UCT to honour leading academics in African art, archaeology and economics
12 May, 2016
UCT will award honorary doctorates to three highly esteemed academics for their significant contributions to African-based art, archaeology, and economics and social policy during graduation ceremonies at Jameson Hall on Tuesday, 14 June 2016.
Emeritus Professor El Anatsui, described as “the most significant living African artist”, will be awarded an honorary Doctor of Fine Arts from the Faculty of the Humanities. Acclaimed archaeologist Janette Deacon will receive an honorary Doctor of Letters from the Faculty of Science. And Emeritus Professor Francis Wilson, who has focused his engaged scholarship on understanding how processes such as the migrant labour system have helped to underwrite South Africa’s poverty, will receive an honorary Doctor of Letters from the Faculty of Commerce.
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Balance and blend – the new dean of commerce
23 March, 2016
When Ingrid Woolard threw her hat into the ring for the position as dean of commerce towards the end of 2015, it was with some hesitancy. The selection process had already gone two rounds and there was her research to think about – a body of work that has earned her a formidable reputation in government policy circles, but also has a good measure of personal significance.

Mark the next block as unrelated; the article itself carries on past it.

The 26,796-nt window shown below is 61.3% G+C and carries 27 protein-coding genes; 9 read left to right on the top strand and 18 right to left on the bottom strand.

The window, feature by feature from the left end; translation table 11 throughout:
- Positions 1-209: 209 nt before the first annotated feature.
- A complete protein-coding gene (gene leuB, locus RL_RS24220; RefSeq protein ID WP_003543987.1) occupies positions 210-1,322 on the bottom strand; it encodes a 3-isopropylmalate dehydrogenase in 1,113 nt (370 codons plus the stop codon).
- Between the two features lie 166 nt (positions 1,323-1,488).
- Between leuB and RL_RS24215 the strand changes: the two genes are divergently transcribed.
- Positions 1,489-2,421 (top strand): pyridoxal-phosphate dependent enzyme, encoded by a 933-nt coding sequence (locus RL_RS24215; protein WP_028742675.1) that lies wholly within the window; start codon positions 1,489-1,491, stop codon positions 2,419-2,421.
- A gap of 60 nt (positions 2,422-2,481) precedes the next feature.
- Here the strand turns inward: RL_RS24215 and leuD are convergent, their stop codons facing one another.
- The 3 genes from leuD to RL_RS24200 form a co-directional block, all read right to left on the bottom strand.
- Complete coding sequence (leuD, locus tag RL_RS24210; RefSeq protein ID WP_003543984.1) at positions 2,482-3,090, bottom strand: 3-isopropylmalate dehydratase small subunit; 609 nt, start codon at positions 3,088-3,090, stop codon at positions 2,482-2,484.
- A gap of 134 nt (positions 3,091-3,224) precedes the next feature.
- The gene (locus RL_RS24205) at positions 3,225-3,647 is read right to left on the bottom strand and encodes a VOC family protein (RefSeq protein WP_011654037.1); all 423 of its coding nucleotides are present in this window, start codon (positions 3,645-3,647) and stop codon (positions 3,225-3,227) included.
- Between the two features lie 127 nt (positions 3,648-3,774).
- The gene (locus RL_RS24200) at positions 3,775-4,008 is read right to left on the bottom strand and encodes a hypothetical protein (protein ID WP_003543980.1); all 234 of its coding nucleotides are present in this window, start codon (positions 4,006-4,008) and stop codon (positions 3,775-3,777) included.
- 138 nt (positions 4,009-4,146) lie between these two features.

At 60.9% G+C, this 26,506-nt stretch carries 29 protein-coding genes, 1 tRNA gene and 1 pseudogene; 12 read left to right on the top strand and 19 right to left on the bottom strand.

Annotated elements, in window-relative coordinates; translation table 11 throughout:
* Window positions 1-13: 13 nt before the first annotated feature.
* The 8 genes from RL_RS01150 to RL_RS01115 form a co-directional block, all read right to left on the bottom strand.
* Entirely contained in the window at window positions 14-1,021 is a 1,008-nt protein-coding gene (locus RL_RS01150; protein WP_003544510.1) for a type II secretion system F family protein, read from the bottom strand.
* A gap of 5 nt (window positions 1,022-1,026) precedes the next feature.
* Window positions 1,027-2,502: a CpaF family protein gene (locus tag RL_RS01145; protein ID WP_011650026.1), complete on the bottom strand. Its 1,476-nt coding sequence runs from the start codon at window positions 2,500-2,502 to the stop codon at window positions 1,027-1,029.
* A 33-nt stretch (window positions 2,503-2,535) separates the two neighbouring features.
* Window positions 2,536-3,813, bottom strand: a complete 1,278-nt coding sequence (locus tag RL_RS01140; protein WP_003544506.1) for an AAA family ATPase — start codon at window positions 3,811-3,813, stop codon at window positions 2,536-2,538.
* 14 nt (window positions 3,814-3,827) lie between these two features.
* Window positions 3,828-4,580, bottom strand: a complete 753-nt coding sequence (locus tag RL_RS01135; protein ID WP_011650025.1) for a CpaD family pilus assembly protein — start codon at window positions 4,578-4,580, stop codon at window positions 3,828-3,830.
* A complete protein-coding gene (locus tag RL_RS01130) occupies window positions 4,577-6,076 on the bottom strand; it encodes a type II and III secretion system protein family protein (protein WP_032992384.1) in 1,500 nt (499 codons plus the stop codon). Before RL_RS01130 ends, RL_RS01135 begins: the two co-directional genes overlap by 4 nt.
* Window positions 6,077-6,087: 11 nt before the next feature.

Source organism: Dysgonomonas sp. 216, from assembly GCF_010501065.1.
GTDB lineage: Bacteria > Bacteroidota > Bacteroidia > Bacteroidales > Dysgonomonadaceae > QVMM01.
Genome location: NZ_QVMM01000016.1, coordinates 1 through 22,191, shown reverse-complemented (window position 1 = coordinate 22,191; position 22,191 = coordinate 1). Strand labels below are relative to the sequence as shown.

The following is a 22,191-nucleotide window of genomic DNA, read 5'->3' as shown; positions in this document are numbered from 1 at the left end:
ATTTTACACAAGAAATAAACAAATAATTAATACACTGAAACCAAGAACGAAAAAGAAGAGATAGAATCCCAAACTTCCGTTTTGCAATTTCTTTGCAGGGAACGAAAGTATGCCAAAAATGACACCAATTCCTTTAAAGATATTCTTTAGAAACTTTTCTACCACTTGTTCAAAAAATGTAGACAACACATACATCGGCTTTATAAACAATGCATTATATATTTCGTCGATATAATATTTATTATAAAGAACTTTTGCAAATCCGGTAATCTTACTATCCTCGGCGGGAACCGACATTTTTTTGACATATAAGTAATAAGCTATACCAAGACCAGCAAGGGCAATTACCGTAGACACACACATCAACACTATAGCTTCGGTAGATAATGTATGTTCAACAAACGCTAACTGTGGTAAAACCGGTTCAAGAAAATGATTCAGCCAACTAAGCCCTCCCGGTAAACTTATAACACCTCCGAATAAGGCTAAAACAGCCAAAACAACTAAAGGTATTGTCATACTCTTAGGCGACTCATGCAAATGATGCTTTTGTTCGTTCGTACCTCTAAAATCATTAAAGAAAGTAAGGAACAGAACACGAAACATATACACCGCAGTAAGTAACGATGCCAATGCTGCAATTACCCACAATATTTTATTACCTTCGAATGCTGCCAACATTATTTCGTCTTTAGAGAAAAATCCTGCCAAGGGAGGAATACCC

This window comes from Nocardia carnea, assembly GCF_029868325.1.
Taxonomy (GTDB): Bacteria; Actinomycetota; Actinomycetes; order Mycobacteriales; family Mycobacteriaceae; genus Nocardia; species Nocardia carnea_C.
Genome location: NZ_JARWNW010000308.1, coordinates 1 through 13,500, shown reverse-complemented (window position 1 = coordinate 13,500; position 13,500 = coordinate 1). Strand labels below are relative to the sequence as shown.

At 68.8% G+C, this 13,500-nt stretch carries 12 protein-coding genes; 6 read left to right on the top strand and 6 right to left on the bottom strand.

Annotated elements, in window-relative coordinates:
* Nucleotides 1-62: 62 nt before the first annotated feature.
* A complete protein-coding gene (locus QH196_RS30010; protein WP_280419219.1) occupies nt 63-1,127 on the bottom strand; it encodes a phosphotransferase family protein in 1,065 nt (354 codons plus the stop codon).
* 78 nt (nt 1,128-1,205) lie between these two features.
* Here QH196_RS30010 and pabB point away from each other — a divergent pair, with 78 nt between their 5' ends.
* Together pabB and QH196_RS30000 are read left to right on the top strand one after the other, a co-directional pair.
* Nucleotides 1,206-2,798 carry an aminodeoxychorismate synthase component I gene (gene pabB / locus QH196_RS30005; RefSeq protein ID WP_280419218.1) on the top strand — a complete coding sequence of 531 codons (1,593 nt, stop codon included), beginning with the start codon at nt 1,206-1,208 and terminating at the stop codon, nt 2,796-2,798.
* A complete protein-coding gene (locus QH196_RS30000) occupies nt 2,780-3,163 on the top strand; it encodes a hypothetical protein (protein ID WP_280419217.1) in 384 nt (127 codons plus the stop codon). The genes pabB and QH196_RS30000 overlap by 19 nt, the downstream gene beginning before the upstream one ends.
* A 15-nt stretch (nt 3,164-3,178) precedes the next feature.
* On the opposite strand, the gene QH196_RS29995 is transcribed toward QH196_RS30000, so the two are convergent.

As pro vice-chancellor for poverty and inequality, Professor Murray Leibbrandt, says, she is “without a peer as a producer of survey data and a top-cited economic researcher.”
Woolard cut her teeth as a data manager on the country’s first national living standards measurement survey in 1994, which the Southern Africa Labour and Development Research Unit (SALDRU) produced with the World Bank at the request of the ANC.
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A masterclass in negotiation skills
22 March, 2016
An audience of 200, comprising students, staff and two politicians, attended a forum established by the new director of the School of Economics, Professor Lawrence Edwards, and the former ambassador of South Africa to the World Trade Organisation (WTO), adjunct Professor Faizel Ismail.
Summing up, Prof Edwards observed: “I was interested in the nuances of how to resolve issues. It was fascinating to see the politics students asking about economics, and the economics students asking about politics … and the lawyers, well, they asked about law.”
The public lecture was occasioned by the first visit to Cape Town of the director general of the World Trade Organisation, Roberto Carvalho de Azevêdo, who is a long-term friend of Prof Ismail.
Prof Ismail’s PhD explored the role of South Africa in the WTO before apartheid. This was a fitting starting point for the afternoon’s discussions.
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